The Factors of Production Disassemble and Big Business Dissembles
Companies have been citing economies of scale as reason to acquire, merge, or grow ever since the beginning of industrialization. It is not hard to grasp the idea that the cost of each additional unit will drop as more units are produced. There are every day examples of this from ordering business cards to getting the next bigger bag of popcorn at the theater. Doubling the size of the order rarely doubles the cost. In addition to increasing competitiveness by lowering production cost, manufacturers have also been heavily incented to acquire their suppliers to secure raw materials consistently. In addition, when significant research and development investment is required - large scale is required to justify that investment. Bringing a new drug, airplane, or car to market can only happen when large scale production is the likely outcome.
Natural monopolies are sometimes formed when new technologies are discovered and more so when large initial investments are required. The first railroad, telegraph, and electrical grid are good examples of natural monopolies. Once the track was laid down, the cost of running the train was so much less than the next competitor (who still had to build their track) that protecting the monopoly and remaining profitable was not only conceivable by likely. In the case of the telegraph, the network effect rewarded the first to market because the usefulness of the network increased as more people were connected to it, further securing the monopoly.
For all of these reasons we have lived our entire lives in a world where bigger was better. Until now.
Over the past 30 years just about every part of business has been disassembled and the parts can now be purchased as needed, when needed, and for cheap. Big time computing infrastructure is available for rent. Enterprise quality business process systems from the mundane (travel expense management) to the exotic (advanced materials management) can be provisioned in a matter of days and delivered economically to large and small teams alike. Anyone with an idea, some know how, and a credit card can bring it to life and to market faster and cheaper than ever before, and tomorrow it will be even faster and even cheaper.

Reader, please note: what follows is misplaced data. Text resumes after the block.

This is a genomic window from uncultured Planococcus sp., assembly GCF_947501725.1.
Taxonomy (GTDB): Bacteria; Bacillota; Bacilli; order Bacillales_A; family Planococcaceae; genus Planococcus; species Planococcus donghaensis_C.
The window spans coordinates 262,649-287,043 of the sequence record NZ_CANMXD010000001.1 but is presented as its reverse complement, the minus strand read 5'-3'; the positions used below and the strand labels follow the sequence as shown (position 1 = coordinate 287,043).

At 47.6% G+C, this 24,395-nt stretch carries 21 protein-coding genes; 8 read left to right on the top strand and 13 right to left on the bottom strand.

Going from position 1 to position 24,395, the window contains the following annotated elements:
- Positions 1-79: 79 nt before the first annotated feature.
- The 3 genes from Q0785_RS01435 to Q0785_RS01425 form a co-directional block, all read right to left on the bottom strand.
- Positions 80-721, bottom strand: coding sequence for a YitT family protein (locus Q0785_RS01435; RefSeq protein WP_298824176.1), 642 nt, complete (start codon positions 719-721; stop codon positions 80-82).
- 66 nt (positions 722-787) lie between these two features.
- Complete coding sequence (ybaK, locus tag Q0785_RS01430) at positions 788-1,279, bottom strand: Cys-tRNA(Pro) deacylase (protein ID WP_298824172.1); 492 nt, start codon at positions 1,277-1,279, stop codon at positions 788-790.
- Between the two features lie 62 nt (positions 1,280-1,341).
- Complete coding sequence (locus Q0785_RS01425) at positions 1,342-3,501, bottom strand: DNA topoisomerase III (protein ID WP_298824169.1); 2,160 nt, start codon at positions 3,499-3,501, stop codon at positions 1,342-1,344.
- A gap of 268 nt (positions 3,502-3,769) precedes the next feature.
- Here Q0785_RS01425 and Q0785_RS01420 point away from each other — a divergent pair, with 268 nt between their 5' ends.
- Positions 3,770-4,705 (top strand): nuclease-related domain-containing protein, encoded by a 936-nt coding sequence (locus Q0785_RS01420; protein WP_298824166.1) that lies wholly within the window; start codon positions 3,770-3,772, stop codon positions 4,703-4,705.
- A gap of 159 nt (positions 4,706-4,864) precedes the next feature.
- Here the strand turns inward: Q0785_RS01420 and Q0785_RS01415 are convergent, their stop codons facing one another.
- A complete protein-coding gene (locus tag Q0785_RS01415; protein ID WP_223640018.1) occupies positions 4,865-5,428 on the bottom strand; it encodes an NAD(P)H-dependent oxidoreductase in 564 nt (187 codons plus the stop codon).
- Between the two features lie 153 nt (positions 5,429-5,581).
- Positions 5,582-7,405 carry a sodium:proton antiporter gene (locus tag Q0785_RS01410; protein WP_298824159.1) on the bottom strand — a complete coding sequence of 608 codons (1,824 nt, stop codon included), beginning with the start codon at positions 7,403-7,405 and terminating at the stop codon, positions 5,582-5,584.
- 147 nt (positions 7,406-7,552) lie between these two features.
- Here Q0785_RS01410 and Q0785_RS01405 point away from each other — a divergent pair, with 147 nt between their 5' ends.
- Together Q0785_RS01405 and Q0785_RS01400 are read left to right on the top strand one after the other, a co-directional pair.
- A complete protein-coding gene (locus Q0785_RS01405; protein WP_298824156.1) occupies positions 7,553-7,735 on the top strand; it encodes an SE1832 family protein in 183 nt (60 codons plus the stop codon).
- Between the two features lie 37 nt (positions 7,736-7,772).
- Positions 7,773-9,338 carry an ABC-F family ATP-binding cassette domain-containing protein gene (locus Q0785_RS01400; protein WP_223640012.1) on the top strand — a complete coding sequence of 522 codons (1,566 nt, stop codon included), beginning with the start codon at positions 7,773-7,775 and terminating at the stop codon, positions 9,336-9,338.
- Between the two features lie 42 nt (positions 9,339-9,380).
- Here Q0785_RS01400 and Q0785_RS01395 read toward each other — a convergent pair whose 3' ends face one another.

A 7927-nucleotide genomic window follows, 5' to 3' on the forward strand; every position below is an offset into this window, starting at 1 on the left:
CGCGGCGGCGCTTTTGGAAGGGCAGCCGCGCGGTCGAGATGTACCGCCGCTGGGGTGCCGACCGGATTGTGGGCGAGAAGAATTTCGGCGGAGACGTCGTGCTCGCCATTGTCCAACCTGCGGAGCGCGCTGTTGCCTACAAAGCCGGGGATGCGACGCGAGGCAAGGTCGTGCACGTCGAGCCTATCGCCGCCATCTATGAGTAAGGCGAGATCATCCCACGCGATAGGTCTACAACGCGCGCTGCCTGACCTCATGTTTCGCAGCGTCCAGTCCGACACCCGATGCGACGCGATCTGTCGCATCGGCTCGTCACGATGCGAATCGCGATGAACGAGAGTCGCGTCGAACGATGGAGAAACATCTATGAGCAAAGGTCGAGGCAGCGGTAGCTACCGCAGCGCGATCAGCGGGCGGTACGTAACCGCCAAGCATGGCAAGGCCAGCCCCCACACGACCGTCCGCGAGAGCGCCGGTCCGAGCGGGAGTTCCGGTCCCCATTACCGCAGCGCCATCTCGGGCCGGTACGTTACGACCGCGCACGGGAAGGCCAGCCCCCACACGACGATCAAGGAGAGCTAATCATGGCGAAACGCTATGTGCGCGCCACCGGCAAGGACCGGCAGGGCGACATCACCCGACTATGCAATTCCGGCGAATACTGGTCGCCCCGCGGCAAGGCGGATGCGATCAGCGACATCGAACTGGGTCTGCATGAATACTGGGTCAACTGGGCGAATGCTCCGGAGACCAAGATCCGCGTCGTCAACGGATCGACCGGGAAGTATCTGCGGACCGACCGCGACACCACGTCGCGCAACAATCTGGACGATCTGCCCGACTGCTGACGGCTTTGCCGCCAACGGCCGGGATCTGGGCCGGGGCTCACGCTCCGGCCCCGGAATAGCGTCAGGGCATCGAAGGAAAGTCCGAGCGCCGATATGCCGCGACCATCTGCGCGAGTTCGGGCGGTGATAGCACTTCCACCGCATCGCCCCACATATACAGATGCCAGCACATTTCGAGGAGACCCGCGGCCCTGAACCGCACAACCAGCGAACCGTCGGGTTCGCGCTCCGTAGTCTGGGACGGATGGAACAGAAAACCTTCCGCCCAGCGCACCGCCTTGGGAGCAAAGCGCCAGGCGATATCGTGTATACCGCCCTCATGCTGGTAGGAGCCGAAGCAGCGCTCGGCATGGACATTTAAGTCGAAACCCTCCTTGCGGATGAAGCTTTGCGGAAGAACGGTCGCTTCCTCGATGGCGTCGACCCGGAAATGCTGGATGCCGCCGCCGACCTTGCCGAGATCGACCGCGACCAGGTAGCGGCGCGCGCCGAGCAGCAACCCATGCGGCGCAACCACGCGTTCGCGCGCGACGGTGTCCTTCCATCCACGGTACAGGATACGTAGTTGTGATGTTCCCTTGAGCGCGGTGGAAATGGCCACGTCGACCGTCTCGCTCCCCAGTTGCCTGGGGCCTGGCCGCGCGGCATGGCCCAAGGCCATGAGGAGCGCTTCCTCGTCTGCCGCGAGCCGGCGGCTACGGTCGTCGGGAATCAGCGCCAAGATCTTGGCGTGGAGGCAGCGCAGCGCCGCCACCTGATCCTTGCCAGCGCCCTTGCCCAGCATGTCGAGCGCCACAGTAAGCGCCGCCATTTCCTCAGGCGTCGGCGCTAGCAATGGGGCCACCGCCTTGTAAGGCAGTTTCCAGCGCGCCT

The railroad company may still have a monopoly on the use of its tracks, but the customer can pick from any of dozens of carriers that are putting containers on the train, so businesses large and small are able to ship their products anywhere for no initial investment, and very low cost. Amazon.com may own all of the distribution centers, but anyone can sell their products through Amazon.com. Apple may own the iPhone, but just about anyone can put an app in the app store. Google may have the biggest search engine, but anyone can buy an ad.
However, before we get too excited about this new world of entrepreneurship we must look at the remaining barriers. There are still two large hurdles: government regulation and selling cost. Any large firm not offering access to its railroad tracks is doomed unless government regulators can be deployed to prevent competition. Also, in selling, some large businesses can prevent their customers from being exposed to new entrants by blanketing the market with salespeople. Oracle and its mini-me Salesforce.com, dedicate $5B (20% of revenue) and $700M (50% of revenue) respectively to sales and marketing. They have the reach to simply shout down any competition for customer mindshare.